Philippines reaps benefits of sardine conservation measuresBy Edwin Espejo Mar 11, 2013 7:19AM UTC
ZAMBOANGA CITY - Closing the waters in the Zamboanga peninsula and the Basilan straits during spawning season led to an increase in sardine catch last year, according to Philippines fisheries officials.
Fisheries bureau chief Asis Perez said the sardine catch nationwide increased by 90,000 metric tons or close to 30 percent in just a year of implementing one of the bolder conservation measures ever taken by the government to protect declining commercial fish stocks in the country.
“Initial results are very encouraging,” Perez told fisheries officials and reporters during the ceremonial lifting of the three-month ban on sardine fishing in Zamboanga over the weekend.
He said scientific studies will be expanded as the annual closure continues.
“We are looking at the scientific correlations of the closure to the 10 percent increase in local tuna catch and landings (also last year),” Perez further explained.
As a result, the bureau of fisheries and aquatic resources director said a similar conservation measure is now being implemented in Visayas.
“Luzon will follow this year,” Perez added.
The three-month closure of the southwestern Mindanao seas to sardine catching takes effect every December 1 to March 1 of the following year.
The Philippines produces close to 400,000 metric tons of sardines and herring-like species every year, with majority of the catch ending up in sardine canning factories.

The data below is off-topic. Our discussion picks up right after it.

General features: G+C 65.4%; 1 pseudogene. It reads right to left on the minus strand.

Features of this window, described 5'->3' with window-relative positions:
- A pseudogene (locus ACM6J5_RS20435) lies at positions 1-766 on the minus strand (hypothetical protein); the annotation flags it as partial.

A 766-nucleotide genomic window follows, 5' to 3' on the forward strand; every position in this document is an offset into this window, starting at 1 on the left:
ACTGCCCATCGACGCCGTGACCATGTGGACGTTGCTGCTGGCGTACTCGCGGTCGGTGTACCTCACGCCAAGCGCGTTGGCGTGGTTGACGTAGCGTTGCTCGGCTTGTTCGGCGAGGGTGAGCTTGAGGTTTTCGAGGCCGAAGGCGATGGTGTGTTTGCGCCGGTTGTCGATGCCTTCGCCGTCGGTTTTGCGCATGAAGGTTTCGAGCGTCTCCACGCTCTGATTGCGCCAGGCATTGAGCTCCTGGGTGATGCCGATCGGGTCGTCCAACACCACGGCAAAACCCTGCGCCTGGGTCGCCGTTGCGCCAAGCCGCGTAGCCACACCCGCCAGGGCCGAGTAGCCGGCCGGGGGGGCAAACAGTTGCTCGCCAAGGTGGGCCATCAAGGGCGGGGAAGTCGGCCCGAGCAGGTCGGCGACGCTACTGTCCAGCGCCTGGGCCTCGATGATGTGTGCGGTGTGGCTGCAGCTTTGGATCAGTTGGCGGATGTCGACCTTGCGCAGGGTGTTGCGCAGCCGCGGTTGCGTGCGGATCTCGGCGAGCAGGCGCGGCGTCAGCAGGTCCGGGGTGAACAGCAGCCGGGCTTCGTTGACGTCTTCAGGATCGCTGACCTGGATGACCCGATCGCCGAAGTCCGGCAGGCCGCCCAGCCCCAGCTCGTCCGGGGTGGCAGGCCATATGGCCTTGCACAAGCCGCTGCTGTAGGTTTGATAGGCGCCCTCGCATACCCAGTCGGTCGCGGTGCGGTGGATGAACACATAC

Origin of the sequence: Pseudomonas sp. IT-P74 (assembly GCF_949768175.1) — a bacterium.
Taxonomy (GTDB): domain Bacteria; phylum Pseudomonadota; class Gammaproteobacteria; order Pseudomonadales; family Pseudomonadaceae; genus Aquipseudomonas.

Eleven of the country’s 12 sardine canning plants are located in the Zamboanga peninsula, among them is Permex, producer of MEGA sardine brands.
Manufacturers here also told fisheries officials that sardine deliveries to the canning plants in Zamboanga increased by 25 to 30 per cent last year, the first immediate season after the closure was first implemented in 2011.
Perez said neighboring Malaysia and Indonesia are impressed with the country’s success in conserving sardine stocks in Philippine waters and may adopt similar measures.
“We have common stocks with Malaysia and Indonesia,” Perez explained.
He said Zamboanga peninsula reported the highest compliance rate among the areas covered by the closure.
Perez later led the deployment of payaws or fish aggregating devices (FADs), together with local government and BFAR officials in Mindanao, off the coasts of Lamitan City in Basilan.
The country’s largest concentration of sardines is found in Zamboanga Peninsula, Sulu Sea and Basilan Strait, which incidentally are also along spawning grounds of yellowfin tuna and other tuna-like species.
In 2010, the Philippine government and manufacturers of sardine agreed to close the area to catching during the spawning season.
Sardines are high on the food chain of the highly-migratory tuna stocks.
Over the last decade however, sardine catches have steadily declined due to overfishing prompting the government to close the fishing grounds in southwestern Mindanao to sardine catching for three months.